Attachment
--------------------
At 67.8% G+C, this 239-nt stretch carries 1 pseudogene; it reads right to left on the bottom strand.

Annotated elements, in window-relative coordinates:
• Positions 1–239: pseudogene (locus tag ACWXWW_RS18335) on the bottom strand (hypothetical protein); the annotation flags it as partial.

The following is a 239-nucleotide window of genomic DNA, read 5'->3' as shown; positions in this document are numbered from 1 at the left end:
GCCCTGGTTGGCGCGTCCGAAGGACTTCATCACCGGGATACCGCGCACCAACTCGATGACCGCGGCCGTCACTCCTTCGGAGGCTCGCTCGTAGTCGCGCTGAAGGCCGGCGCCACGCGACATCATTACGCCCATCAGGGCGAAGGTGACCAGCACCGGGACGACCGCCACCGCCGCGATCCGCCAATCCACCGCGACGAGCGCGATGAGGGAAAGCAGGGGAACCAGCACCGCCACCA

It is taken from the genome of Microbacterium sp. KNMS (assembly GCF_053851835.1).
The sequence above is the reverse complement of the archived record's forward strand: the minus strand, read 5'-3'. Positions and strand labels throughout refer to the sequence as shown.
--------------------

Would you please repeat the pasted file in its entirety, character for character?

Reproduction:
At 67.8% G+C, this 239-nt stretch carries 1 pseudogene; it reads right to left on the bottom strand.

Annotated elements, in window-relative coordinates:
• Positions 1–239: pseudogene (locus tag ACWXWW_RS18335) on the bottom strand (hypothetical protein); the annotation flags it as partial.

The following is a 239-nucleotide window of genomic DNA, read 5'->3' as shown; positions in this document are numbered from 1 at the left end:
GCCCTGGTTGGCGCGTCCGAAGGACTTCATCACCGGGATACCGCGCACCAACTCGATGACCGCGGCCGTCACTCCTTCGGAGGCTCGCTCGTAGTCGCGCTGAAGGCCGGCGCCACGCGACATCATTACGCCCATCAGGGCGAAGGTGACCAGCACCGGGACGACCGCCACCGCCGCGATCCGCCAATCCACCGCGACGAGCGCGATGAGGGAAAGCAGGGGAACCAGCACCGCCACCA

It is taken from the genome of Microbacterium sp. KNMS (assembly GCF_053851835.1).
The sequence above is the reverse complement of the archived record's forward strand: the minus strand, read 5'-3'. Positions and strand labels throughout refer to the sequence as shown.